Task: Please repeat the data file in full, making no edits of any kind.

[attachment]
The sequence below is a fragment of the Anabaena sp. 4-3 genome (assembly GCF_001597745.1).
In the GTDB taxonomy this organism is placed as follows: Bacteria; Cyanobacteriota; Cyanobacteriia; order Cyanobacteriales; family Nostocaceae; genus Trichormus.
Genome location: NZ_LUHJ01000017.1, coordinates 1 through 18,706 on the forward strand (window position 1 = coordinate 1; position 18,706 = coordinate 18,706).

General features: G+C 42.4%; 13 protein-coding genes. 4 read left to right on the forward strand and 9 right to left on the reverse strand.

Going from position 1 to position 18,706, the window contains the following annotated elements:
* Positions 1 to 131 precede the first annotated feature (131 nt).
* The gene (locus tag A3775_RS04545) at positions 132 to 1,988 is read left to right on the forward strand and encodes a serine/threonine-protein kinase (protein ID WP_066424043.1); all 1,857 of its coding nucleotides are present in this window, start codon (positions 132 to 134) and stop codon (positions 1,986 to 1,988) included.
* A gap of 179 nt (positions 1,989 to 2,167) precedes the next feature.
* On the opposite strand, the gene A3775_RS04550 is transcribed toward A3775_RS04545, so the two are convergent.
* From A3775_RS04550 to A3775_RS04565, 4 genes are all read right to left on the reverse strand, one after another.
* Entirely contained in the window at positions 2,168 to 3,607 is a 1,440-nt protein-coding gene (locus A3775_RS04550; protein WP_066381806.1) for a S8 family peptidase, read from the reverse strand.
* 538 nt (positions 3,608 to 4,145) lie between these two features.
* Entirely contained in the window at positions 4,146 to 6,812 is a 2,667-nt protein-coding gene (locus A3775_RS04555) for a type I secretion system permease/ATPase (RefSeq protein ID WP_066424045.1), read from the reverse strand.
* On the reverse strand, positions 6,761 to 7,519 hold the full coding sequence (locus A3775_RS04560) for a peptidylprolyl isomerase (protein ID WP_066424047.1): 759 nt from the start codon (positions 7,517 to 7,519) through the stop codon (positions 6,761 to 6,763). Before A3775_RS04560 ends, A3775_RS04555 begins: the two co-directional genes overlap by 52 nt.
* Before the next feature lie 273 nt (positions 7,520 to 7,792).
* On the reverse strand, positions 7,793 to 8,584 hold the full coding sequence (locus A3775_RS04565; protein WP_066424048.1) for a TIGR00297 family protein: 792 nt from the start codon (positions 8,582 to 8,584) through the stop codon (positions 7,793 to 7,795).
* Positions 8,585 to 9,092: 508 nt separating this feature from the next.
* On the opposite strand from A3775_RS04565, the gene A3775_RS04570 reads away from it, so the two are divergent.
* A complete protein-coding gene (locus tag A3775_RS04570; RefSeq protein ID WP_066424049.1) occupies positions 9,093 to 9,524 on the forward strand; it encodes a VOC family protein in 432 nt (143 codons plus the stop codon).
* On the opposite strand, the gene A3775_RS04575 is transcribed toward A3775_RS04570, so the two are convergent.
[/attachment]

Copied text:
The sequence below is a fragment of the Anabaena sp. 4-3 genome (assembly GCF_001597745.1).
In the GTDB taxonomy this organism is placed as follows: Bacteria; Cyanobacteriota; Cyanobacteriia; order Cyanobacteriales; family Nostocaceae; genus Trichormus.
Genome location: NZ_LUHJ01000017.1, coordinates 1 through 18,706 on the forward strand (window position 1 = coordinate 1; position 18,706 = coordinate 18,706).

General features: G+C 42.4%; 13 protein-coding genes. 4 read left to right on the forward strand and 9 right to left on the reverse strand.

Going from position 1 to position 18,706, the window contains the following annotated elements:
* Positions 1 to 131 precede the first annotated feature (131 nt).
* The gene (locus tag A3775_RS04545) at positions 132 to 1,988 is read left to right on the forward strand and encodes a serine/threonine-protein kinase (protein ID WP_066424043.1); all 1,857 of its coding nucleotides are present in this window, start codon (positions 132 to 134) and stop codon (positions 1,986 to 1,988) included.
* A gap of 179 nt (positions 1,989 to 2,167) precedes the next feature.
* On the opposite strand, the gene A3775_RS04550 is transcribed toward A3775_RS04545, so the two are convergent.
* From A3775_RS04550 to A3775_RS04565, 4 genes are all read right to left on the reverse strand, one after another.
* Entirely contained in the window at positions 2,168 to 3,607 is a 1,440-nt protein-coding gene (locus A3775_RS04550; protein WP_066381806.1) for a S8 family peptidase, read from the reverse strand.
* 538 nt (positions 3,608 to 4,145) lie between these two features.
* Entirely contained in the window at positions 4,146 to 6,812 is a 2,667-nt protein-coding gene (locus A3775_RS04555) for a type I secretion system permease/ATPase (RefSeq protein ID WP_066424045.1), read from the reverse strand.
* On the reverse strand, positions 6,761 to 7,519 hold the full coding sequence (locus A3775_RS04560) for a peptidylprolyl isomerase (protein ID WP_066424047.1): 759 nt from the start codon (positions 7,517 to 7,519) through the stop codon (positions 6,761 to 6,763). Before A3775_RS04560 ends, A3775_RS04555 begins: the two co-directional genes overlap by 52 nt.
* Before the next feature lie 273 nt (positions 7,520 to 7,792).
* On the reverse strand, positions 7,793 to 8,584 hold the full coding sequence (locus A3775_RS04565; protein WP_066424048.1) for a TIGR00297 family protein: 792 nt from the start codon (positions 8,582 to 8,584) through the stop codon (positions 7,793 to 7,795).
* Positions 8,585 to 9,092: 508 nt separating this feature from the next.
* On the opposite strand from A3775_RS04565, the gene A3775_RS04570 reads away from it, so the two are divergent.
* A complete protein-coding gene (locus tag A3775_RS04570; RefSeq protein ID WP_066424049.1) occupies positions 9,093 to 9,524 on the forward strand; it encodes a VOC family protein in 432 nt (143 codons plus the stop codon).
* On the opposite strand, the gene A3775_RS04575 is transcribed toward A3775_RS04570, so the two are convergent.